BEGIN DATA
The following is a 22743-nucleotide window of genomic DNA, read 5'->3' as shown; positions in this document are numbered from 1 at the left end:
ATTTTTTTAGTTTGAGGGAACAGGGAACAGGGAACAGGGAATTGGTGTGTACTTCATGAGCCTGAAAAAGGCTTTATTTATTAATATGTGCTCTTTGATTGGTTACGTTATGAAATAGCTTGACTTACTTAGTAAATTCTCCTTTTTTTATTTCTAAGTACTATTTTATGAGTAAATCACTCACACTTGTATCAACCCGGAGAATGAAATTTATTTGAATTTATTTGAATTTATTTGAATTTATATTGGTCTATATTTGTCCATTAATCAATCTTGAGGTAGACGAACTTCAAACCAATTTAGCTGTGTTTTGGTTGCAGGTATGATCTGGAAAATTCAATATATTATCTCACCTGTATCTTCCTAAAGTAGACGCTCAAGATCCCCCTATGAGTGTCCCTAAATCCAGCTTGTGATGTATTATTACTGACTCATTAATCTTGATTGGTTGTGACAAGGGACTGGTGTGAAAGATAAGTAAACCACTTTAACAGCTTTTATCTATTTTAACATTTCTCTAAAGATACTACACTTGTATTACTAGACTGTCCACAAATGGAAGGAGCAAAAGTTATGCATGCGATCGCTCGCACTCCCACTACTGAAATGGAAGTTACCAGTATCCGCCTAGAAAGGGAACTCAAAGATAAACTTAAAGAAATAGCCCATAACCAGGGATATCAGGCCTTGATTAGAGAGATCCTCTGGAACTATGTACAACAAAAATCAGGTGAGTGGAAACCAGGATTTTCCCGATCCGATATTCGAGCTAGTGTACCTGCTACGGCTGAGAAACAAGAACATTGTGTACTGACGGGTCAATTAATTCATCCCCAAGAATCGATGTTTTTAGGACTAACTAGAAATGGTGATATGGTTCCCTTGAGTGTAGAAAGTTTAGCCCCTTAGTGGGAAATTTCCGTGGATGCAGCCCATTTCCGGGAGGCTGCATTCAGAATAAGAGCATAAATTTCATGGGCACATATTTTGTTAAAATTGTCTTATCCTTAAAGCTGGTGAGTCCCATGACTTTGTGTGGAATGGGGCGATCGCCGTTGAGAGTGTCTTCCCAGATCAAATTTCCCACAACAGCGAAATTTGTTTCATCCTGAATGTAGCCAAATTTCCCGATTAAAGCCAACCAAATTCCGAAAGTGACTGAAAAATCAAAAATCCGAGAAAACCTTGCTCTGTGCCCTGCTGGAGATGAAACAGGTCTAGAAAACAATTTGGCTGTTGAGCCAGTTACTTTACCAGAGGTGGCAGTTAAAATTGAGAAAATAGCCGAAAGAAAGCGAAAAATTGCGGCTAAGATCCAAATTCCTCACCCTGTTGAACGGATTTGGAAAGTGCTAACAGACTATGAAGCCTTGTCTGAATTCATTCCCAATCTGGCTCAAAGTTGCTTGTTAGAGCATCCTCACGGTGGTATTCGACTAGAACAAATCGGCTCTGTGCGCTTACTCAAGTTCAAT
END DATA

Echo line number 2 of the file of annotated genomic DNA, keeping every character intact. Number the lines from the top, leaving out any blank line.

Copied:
ATTTTTTTAGTTTGAGGGAACAGGGAACAGGGAACAGGGAATTGGTGTGTACTTCATGAGCCTGAAAAAGGCTTTATTTATTAATATGTGCTCTTTGATTGGTTACGTTATGAAATAGCTTGACTTACTTAGTAAATTCTCCTTTTTTTATTTCTAAGTACTATTTTATGAGTAAATCACTCACACTTGTATCAACCCGGAGAATGAAATTTATTTGAATTTATTTGAATTTATTTGAATTTATATTGGTCTATATTTGTCCATTAATCAATCTTGAGGTAGACGAACTTCAAACCAATTTAGCTGTGTTTTGGTTGCAGGTATGATCTGGAAAATTCAATATATTATCTCACCTGTATCTTCCTAAAGTAGACGCTCAAGATCCCCCTATGAGTGTCCCTAAATCCAGCTTGTGATGTATTATTACTGACTCATTAATCTTGATTGGTTGTGACAAGGGACTGGTGTGAAAGATAAGTAAACCACTTTAACAGCTTTTATCTATTTTAACATTTCTCTAAAGATACTACACTTGTATTACTAGACTGTCCACAAATGGAAGGAGCAAAAGTTATGCATGCGATCGCTCGCACTCCCACTACTGAAATGGAAGTTACCAGTATCCGCCTAGAAAGGGAACTCAAAGATAAACTTAAAGAAATAGCCCATAACCAGGGATATCAGGCCTTGATTAGAGAGATCCTCTGGAACTATGTACAACAAAAATCAGGTGAGTGGAAACCAGGATTTTCCCGATCCGATATTCGAGCTAGTGTACCTGCTACGGCTGAGAAACAAGAACATTGTGTACTGACGGGTCAATTAATTCATCCCCAAGAATCGATGTTTTTAGGACTAACTAGAAATGGTGATATGGTTCCCTTGAGTGTAGAAAGTTTAGCCCCTTAGTGGGAAATTTCCGTGGATGCAGCCCATTTCCGGGAGGCTGCATTCAGAATAAGAGCATAAATTTCATGGGCACATATTTTGTTAAAATTGTCTTATCCTTAAAGCTGGTGAGTCCCATGACTTTGTGTGGAATGGGGCGATCGCCGTTGAGAGTGTCTTCCCAGATCAAATTTCCCACAACAGCGAAATTTGTTTCATCCTGAATGTAGCCAAATTTCCCGATTAAAGCCAACCAAATTCCGAAAGTGACTGAAAAATCAAAAATCCGAGAAAACCTTGCTCTGTGCCCTGCTGGAGATGAAACAGGTCTAGAAAACAATTTGGCTGTTGAGCCAGTTACTTTACCAGAGGTGGCAGTTAAAATTGAGAAAATAGCCGAAAGAAAGCGAAAAATTGCGGCTAAGATCCAAATTCCTCACCCTGTTGAACGGATTTGGAAAGTGCTAACAGACTATGAAGCCTTGTCTGAATTCATTCCCAATCTGGCTCAAAGTTGCTTGTTAGAGCATCCTCACGGTGGTATTCGACTAGAACAAATCGGCTCTGTGCGCTTACTCAAGTTCAAT